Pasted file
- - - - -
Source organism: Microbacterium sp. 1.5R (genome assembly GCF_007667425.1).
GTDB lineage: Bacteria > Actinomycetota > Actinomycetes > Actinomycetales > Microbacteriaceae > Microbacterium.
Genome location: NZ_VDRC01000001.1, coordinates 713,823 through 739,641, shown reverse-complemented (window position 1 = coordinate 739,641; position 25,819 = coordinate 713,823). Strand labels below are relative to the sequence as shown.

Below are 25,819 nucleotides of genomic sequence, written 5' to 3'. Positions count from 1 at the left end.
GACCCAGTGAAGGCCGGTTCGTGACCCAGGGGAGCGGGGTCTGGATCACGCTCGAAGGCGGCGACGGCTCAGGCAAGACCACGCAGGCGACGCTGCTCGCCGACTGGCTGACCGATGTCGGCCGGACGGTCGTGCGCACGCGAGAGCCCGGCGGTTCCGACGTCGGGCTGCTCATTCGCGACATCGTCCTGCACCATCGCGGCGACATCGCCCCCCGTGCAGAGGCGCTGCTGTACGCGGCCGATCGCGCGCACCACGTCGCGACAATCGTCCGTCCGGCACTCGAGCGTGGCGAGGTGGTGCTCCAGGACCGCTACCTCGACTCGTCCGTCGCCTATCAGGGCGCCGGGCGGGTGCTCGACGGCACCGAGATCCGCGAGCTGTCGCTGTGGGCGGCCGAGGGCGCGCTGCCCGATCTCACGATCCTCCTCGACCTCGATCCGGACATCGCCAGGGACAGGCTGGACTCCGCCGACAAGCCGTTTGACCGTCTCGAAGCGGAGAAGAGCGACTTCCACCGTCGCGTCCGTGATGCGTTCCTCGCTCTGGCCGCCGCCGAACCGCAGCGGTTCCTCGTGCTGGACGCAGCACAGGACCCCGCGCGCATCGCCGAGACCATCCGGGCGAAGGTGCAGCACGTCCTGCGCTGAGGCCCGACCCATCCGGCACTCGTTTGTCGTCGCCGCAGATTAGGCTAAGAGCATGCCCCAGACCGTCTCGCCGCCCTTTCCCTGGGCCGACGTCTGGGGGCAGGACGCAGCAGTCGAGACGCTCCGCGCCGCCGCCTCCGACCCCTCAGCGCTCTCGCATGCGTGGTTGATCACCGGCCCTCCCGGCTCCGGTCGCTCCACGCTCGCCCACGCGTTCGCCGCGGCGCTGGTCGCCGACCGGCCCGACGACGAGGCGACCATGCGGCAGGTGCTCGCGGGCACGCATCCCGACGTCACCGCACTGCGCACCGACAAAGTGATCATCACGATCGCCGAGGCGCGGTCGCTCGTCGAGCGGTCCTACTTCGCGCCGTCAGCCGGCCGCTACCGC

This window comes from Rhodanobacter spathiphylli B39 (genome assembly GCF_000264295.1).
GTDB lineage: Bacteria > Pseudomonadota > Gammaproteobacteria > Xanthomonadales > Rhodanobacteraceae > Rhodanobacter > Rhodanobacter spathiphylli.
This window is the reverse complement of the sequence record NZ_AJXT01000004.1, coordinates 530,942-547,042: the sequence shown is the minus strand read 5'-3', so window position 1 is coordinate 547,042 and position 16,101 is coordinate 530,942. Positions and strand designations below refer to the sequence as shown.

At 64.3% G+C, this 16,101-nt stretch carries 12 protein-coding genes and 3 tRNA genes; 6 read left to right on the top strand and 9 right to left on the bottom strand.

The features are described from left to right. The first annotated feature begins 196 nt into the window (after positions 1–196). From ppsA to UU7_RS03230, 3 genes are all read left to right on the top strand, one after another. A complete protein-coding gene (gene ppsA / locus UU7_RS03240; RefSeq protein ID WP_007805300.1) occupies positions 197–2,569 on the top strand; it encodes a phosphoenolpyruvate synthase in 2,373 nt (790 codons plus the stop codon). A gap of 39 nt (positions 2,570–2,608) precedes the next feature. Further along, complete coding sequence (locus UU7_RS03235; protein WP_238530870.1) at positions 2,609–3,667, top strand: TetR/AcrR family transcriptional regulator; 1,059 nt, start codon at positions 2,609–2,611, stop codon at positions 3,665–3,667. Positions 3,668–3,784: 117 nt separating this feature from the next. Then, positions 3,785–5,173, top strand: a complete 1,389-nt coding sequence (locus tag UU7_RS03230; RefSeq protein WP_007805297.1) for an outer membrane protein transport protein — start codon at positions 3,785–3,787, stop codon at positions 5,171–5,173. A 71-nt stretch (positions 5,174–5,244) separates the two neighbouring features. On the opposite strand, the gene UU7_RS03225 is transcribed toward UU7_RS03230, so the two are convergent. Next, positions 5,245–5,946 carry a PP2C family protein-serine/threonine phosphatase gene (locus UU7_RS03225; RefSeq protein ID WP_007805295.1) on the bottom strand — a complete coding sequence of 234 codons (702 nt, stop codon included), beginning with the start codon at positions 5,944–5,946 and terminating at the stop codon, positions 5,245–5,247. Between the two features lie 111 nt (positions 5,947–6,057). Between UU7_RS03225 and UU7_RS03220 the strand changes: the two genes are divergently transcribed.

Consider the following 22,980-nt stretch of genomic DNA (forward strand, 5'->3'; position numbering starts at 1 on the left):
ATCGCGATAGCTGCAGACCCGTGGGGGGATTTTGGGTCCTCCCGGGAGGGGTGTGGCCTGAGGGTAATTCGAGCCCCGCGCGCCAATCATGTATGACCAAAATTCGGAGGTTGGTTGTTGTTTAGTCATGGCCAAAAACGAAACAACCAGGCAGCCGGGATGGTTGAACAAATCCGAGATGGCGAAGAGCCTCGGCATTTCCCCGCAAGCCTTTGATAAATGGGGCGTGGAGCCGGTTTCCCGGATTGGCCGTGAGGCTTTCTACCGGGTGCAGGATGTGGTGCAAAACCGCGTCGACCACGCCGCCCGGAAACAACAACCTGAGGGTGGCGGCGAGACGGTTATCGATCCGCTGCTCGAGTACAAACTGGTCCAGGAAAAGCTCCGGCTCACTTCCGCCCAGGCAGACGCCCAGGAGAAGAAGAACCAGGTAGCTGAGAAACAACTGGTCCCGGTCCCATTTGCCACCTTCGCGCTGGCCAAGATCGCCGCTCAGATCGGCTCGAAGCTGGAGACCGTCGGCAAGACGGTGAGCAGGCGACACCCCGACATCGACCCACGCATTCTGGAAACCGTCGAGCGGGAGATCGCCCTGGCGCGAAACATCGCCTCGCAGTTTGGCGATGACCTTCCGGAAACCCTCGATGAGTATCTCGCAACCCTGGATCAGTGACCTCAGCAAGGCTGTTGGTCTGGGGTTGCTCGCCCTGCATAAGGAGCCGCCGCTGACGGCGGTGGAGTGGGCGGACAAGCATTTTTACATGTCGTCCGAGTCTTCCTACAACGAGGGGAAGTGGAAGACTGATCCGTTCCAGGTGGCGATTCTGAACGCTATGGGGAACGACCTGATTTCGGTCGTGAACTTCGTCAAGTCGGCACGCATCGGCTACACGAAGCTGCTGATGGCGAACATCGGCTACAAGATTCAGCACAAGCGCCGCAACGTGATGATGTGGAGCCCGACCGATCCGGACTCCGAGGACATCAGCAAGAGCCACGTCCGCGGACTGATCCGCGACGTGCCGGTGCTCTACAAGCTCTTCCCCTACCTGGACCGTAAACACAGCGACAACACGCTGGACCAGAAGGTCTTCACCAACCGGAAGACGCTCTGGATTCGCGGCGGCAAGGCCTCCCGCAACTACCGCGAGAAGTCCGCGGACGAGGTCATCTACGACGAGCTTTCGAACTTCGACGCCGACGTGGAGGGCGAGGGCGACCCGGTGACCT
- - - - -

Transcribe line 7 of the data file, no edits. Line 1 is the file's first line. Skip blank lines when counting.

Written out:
GTDB lineage: Bacteria > Pseudomonadota > Gammaproteobacteria > Xanthomonadales > Rhodanobacteraceae > Rhodanobacter > Rhodanobacter spathiphylli.